Jehovah was not in the wind. And after the wind, an earthquake: Jehovah was not in the earthquake.
And after the earthquake, a fire: Jehovah was not in the fire. And after the fire, a soft gentle voice. (1Kings 19:11-12)

Friday, April 14, 2017

Standing Near the Cross of Jesus {Mary's Soliloquy ~ A Good Friday Monologue}

This blackness . . . it’s frightening. I can’t see. It’s midday. What’s happening? What was that thunderous roar? The ground shook.

I was watching him. My son bowed his head and breathed his last, when the sunlight had failed and the mid-day sky has been swallowed up and the land has been veiled in this dreadful darkness. There is something horrendous happening. I can’t explain it.

Standing at the cross, I cannot recognize him by his appearance. At every lash that shredded his flesh, my heart frayed. But, as they stripped him down and twisted together a crown of thorns for his head, and mocked him and spit on him, in His eyes I recognized him by his love. As he called to his beloved disciple to take care of me now in his stead, I treasured his faithful obedience.

My heart aches like the soldiers have taken the spear that they pierced into his side and plunged it into my soul.

Righteous and devout Simeon told me it would come to this. I am shrouded in darkness in the middle of the day and my mind recalls the night when a dazzling light broke through the midnight darkness.

That night I gave birth to my firstborn son, and the glory of the Lord shone brightly. And the heavenly host praised God and sang: “Glory to God in the highest, and on earth peace among those with whom he is pleased!” {Luke 2:14}

Forty days later, we came to Jerusalem for our purification with my firstborn son. We had named him “Jesus”--as the angel told us to for he would save his people from their sins. And we came to present him to the Lord--as was written in the law of the Lord--with our two turtledoves.

That was when old Simeon took my baby up in his arms and blessed God and said:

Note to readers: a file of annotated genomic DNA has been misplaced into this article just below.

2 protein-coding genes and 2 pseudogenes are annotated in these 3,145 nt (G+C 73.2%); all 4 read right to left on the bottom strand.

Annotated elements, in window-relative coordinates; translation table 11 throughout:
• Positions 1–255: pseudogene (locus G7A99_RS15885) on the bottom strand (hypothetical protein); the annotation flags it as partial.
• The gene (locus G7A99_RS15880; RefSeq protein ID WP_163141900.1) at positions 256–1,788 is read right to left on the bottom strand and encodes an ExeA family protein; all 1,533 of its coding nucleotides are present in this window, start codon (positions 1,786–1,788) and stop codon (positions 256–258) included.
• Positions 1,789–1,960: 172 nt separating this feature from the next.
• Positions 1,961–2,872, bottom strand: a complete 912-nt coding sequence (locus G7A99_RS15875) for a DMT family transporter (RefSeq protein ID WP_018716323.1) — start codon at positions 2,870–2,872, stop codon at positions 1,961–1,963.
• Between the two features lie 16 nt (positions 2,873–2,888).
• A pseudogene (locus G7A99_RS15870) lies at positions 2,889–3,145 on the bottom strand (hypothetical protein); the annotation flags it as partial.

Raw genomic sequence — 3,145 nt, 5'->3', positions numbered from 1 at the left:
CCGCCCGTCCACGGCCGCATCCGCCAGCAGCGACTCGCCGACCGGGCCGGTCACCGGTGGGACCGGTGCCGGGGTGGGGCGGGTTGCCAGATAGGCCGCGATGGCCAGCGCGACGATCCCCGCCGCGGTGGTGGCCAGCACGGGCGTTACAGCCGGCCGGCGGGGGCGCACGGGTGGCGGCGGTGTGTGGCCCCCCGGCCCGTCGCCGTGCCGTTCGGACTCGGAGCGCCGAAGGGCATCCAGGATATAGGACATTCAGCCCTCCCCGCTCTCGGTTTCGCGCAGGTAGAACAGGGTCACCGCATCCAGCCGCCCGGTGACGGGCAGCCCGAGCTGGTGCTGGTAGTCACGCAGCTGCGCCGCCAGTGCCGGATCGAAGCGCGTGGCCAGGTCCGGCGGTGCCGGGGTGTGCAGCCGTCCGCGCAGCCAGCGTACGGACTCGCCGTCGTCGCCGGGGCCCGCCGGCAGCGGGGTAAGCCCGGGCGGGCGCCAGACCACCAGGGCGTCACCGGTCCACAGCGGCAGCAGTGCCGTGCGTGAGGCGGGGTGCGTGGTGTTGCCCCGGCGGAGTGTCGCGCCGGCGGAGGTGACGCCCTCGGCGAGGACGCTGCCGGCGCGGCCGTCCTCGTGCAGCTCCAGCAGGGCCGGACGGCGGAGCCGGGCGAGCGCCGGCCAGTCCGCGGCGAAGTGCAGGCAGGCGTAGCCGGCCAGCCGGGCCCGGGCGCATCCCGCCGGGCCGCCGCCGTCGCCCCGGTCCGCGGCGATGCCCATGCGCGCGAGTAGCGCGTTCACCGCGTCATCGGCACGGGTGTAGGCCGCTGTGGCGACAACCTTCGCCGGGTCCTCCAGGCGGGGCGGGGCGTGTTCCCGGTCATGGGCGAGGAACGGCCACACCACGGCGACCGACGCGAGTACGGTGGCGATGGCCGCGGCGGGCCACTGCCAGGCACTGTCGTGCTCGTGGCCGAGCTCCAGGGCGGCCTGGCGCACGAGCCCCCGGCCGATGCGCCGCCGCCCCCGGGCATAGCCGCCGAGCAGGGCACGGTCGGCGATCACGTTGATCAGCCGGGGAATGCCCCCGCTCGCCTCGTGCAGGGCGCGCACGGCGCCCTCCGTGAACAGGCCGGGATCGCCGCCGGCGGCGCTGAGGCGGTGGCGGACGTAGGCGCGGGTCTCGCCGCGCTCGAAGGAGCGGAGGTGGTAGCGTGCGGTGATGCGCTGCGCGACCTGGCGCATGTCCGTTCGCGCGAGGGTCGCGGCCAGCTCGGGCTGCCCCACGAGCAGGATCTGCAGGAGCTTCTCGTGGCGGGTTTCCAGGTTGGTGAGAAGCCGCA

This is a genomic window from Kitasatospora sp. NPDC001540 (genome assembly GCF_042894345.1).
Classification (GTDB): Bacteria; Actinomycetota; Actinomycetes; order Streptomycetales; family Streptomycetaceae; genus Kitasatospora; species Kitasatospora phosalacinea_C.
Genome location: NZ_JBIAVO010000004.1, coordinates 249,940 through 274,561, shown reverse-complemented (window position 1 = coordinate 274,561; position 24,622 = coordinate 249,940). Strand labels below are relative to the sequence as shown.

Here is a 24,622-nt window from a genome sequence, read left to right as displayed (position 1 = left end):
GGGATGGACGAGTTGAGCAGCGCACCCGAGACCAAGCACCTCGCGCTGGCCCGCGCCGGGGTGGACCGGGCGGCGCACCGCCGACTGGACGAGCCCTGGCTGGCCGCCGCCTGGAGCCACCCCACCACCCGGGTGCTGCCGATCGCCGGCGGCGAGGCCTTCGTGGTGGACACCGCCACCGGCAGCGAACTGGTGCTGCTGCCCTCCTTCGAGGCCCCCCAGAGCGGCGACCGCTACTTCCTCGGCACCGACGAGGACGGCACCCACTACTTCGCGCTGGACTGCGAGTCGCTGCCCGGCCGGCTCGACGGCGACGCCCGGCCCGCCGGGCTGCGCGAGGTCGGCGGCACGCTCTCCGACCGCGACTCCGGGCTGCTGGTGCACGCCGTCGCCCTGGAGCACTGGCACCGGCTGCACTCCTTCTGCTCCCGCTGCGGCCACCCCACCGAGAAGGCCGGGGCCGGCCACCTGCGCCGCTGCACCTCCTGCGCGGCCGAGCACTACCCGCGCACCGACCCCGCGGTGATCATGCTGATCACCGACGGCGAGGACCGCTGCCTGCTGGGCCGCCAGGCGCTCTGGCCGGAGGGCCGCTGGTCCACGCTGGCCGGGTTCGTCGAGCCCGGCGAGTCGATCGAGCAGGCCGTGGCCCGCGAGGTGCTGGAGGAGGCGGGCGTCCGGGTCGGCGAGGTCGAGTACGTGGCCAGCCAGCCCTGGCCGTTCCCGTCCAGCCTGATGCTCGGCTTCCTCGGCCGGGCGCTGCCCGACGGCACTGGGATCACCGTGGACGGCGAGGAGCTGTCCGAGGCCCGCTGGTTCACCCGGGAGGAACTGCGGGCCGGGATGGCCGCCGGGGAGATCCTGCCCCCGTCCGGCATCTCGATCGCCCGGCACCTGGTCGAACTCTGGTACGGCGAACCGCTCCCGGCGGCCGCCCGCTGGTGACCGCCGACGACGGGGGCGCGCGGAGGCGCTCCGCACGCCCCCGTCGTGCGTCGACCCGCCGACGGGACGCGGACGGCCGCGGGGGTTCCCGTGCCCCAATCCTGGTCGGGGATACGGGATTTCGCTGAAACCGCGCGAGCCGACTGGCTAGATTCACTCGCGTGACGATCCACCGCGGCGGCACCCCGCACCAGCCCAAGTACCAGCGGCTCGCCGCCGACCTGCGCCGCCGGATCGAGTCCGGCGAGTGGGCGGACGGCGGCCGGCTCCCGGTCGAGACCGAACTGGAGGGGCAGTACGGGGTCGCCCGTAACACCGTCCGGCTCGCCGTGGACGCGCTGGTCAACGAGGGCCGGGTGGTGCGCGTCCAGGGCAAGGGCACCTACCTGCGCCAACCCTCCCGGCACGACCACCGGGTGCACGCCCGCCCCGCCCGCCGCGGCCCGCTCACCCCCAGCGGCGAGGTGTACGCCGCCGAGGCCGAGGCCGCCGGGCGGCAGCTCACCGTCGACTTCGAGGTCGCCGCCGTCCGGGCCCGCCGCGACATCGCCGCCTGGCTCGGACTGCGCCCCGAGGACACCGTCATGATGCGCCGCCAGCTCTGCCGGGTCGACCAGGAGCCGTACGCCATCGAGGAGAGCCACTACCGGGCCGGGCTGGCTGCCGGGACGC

“Lord, now you are letting your servant depart in peace,
according to your word;
for my eyes have seen your salvation
that you have prepared in the presence of all peoples,
a light for revelation to the Gentiles,
and for glory to your people Israel.” {Luke 2:29-32}

Joseph and I marveled that day at what Simeon said about Jesus. Then his words pricked my heart as he told me that a sword would pierce my soul.

I didn’t grasp what he was saying, but I tucked it away in my heart. I have pondered many of these mysteries. As the shadow of this cross has fallen on Jesus, so too has the promise of life.

How many times have reminded my soul that with God nothing is impossible? When I’ve been prone to flee in fear, my prayer has been: “I am the servant of the Lord; let it be to me according to your word.” {Luke 1:38}

It’s been over thirty years and my grief-stricken heart is again yielding and as I do, I am seeing.

This is why he came. This cross. He knew all along. When he was twelve we were in Jerusalem for the Feast of the Passover and we left him behind without realizing and we lost him. How could I lose my son? After three frantic days we found him and he said to us, “Why were you looking for me? Did you not know that I must be in my Father’s house?” I did not understand, but I stored it in my heart. He submitted to us, and he “increased in wisdom and in stature and in favor with God and man.

As he worked with Joseph in the shop, his hands sawing, sanding, shaping, smoothing, crafting wood into useful and beautiful creations, he knew this was the work he was living for. All of his living was for dying. He came to serve. He came to save.

I have lost my son again. His hands now nailed on a crude crossbeam of wood, his blood is pouring out as a sacrifice. He came to die. There is a mystery here. Greater than I can comprehend right now.

My heart is wrenched at his suffering. The inner turmoil in my mother’s heart is too great to bear. As the soldiers cast lots for his garments, leaving him exposed and humiliated in his nakedness, I cast down my eyes.

I wonder if my breath is being extinguished from me even as my son, my Lord, my Saviour hangs now, cursed, in this wretched darkness.

As Jesus cried out with a loud voice and yielded his spirit, a centurion close by exclaimed, “Truly this man was the Son of God!”